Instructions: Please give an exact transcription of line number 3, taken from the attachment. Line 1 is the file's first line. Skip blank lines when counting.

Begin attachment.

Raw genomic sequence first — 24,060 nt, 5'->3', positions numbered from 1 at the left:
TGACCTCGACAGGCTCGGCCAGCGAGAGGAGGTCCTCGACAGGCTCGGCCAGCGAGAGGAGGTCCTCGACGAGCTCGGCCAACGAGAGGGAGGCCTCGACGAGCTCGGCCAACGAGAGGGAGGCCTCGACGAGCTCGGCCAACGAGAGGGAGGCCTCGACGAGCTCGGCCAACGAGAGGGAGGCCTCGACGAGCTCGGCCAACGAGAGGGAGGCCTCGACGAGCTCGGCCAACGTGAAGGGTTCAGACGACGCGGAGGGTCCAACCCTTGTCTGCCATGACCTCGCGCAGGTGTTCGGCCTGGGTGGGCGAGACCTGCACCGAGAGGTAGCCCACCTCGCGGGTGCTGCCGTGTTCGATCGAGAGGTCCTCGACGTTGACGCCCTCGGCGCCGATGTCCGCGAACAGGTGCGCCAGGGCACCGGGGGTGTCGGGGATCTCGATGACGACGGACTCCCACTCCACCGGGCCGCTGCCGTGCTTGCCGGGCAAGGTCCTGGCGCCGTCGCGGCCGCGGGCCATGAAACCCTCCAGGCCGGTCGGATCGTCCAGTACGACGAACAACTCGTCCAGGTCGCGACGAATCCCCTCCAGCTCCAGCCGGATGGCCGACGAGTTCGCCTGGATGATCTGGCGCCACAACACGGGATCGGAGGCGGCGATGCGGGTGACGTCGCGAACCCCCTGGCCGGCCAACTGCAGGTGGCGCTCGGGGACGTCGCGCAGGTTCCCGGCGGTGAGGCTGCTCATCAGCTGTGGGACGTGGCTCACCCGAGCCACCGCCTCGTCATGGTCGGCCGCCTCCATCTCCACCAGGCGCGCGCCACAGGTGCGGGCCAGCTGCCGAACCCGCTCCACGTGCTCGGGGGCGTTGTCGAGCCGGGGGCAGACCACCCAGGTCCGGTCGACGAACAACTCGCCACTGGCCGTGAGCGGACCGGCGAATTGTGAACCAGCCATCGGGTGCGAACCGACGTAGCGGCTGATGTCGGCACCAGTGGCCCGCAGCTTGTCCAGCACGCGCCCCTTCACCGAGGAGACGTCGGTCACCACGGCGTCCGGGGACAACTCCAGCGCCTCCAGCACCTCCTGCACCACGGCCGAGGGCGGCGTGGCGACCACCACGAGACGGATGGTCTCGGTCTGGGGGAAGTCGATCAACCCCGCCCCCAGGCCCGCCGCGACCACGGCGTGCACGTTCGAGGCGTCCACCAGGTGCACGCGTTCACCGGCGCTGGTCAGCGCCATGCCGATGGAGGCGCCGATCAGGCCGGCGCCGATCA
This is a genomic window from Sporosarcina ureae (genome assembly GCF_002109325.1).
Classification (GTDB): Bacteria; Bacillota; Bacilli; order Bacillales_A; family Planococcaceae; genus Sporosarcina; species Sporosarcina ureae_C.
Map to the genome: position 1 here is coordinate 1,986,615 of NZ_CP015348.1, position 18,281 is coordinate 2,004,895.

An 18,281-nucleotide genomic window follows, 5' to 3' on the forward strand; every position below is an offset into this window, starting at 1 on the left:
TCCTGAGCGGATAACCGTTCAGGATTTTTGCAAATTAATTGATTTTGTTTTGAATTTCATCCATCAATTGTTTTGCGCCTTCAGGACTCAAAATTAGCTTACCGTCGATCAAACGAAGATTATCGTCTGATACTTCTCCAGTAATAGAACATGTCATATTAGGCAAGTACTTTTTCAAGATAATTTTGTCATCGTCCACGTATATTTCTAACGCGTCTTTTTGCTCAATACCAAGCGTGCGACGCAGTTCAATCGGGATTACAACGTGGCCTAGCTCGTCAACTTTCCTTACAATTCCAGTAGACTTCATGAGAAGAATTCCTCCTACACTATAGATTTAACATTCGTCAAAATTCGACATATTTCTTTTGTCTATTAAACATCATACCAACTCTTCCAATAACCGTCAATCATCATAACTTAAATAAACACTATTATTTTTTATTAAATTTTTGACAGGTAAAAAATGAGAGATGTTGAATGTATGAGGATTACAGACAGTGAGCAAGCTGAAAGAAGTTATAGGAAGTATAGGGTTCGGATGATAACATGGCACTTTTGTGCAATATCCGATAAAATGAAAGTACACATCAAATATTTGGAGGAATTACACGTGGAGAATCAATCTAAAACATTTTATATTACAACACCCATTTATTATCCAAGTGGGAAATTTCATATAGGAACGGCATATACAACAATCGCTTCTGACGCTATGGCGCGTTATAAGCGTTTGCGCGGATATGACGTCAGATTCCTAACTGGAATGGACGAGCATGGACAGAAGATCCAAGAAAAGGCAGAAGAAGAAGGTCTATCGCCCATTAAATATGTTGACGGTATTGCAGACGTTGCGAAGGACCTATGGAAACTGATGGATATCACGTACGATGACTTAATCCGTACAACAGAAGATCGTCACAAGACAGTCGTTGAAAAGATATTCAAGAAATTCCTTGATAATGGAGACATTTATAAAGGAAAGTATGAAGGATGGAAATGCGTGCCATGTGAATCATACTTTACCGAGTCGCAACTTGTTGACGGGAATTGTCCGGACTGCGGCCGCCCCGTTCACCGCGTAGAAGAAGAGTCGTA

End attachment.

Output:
This is a genomic window from Sporosarcina ureae (genome assembly GCF_002109325.1).